According to the Washington Post’s Matea Gold, Team Clinton wants to raise a billion dollars for the campaign. And if Jeb raises more, they’re not really worried about that.
Without a strong primary challenger, Clinton will have the luxury of amassing huge sums of money this year while Republicans duke it out in a costly primary fight.
This comes at a time when support for Hillary among Democrats has softened a bit, although it is still remarkably strong by historic standards.
Support for Clinton’s candidacy has dropped about 15 percentage points since mid-February among Democrats, with as few as 45 percent saying they would support her in the last week, according to a Reuters/Ipsos tracking poll. Support from Democrats likely to vote in the party nominating contests has dropped only slightly less, to a low in the mid-50s over the same period.
Even Democrats who said they were not personally swayed one way or another by the email flap said that Clinton could fare worse because of it, if and when she launches her presidential campaign, a separate Reuters/Ipsos poll showed.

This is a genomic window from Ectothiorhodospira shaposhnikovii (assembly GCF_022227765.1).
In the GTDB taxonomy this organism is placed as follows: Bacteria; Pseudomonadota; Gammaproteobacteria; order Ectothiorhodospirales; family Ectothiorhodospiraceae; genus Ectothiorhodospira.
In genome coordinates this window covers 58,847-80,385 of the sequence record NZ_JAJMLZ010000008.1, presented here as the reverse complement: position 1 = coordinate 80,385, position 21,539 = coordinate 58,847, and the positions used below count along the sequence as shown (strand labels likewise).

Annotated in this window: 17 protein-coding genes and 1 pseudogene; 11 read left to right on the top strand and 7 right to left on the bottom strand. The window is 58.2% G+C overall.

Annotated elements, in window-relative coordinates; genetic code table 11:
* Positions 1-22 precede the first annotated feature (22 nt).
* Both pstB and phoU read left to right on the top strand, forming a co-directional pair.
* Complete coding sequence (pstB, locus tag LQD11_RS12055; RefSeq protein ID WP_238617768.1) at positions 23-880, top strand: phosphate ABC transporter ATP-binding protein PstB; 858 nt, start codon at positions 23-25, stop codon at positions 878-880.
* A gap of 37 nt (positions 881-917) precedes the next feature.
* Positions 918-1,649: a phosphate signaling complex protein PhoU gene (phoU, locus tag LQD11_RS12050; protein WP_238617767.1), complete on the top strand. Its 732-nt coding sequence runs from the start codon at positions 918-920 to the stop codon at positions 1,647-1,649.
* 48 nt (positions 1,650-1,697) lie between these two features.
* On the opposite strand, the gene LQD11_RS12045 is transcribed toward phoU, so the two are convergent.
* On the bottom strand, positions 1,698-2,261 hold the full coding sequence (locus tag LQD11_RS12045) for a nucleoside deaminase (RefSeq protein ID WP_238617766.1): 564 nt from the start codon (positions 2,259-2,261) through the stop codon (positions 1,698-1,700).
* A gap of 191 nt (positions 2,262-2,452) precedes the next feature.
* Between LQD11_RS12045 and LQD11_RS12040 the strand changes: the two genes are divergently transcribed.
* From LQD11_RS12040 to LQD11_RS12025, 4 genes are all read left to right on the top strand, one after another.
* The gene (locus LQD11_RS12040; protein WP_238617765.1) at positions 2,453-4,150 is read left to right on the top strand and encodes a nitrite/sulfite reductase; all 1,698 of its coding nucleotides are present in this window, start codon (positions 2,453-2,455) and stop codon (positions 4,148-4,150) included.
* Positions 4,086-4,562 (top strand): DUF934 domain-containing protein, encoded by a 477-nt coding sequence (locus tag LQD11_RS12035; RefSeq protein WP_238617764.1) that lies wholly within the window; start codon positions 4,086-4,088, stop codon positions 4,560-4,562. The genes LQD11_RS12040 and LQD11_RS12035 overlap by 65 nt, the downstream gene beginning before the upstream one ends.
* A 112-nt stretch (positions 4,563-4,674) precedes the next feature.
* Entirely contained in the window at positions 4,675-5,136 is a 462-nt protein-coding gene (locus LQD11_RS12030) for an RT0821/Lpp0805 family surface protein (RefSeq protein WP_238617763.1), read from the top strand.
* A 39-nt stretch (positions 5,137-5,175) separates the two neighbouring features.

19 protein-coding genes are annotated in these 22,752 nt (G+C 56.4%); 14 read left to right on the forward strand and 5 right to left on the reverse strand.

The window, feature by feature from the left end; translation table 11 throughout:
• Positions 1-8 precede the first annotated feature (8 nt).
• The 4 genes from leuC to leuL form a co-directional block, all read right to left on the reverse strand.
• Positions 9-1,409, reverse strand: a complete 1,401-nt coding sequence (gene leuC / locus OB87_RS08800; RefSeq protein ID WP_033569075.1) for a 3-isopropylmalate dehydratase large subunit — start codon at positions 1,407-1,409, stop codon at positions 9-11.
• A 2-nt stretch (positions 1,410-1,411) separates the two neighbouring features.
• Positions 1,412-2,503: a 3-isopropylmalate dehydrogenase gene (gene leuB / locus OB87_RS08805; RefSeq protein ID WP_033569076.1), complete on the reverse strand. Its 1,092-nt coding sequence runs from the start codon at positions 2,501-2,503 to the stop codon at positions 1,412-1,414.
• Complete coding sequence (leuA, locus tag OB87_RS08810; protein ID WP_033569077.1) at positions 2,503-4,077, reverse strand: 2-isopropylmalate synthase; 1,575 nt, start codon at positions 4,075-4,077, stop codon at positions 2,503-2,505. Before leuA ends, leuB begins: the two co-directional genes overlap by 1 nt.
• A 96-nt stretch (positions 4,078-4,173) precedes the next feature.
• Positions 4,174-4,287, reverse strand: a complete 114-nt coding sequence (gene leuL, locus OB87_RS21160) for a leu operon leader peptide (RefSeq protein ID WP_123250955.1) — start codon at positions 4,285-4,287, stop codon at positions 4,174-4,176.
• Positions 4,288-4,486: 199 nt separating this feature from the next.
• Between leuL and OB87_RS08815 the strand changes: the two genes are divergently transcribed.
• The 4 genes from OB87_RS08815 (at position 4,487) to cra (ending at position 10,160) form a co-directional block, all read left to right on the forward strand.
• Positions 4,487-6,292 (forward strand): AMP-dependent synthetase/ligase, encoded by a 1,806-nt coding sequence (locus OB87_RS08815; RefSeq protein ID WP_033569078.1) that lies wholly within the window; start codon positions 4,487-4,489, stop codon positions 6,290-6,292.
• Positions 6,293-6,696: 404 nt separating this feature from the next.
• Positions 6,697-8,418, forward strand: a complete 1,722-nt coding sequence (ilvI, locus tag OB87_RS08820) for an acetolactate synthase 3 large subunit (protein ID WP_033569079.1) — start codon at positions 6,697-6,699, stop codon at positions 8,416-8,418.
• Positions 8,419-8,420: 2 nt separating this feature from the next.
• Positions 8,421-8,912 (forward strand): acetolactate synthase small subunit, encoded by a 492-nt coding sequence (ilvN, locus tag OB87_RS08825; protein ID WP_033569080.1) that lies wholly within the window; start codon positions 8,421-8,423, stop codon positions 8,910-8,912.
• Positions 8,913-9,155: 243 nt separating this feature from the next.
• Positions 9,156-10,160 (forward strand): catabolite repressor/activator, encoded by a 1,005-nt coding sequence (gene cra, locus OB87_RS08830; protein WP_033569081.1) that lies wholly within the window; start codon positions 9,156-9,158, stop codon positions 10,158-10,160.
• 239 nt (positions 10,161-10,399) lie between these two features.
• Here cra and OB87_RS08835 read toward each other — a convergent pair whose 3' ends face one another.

The polling showed that nearly half of Democratic respondents – 46 percent – agreed there should be an independent review of all of Clinton’s emails to ensure she turned over everything that is work-related.
The email flap, by itself, is probably only a ripple. The bigger issue is going to be a lack of desire by progressive organizers to engage in an eighteen-month slog of defending the Clintons against attacks, both legitimate and delusional.
I know I have no energy to lift even a pinkie-finger to defend the Clintons. And I know I am not alone.
By contrast, I have spent ten solid years fighting the Republicans every single day, including weekends. My energy for defending Democratic candidates against them has never flagged.
It may be true that there will be no strong primary challengers for Hillary, but I find that prospect deeply enervating.
On the other hand, with a billion dollars, I’m sure she can buy plenty of defenders.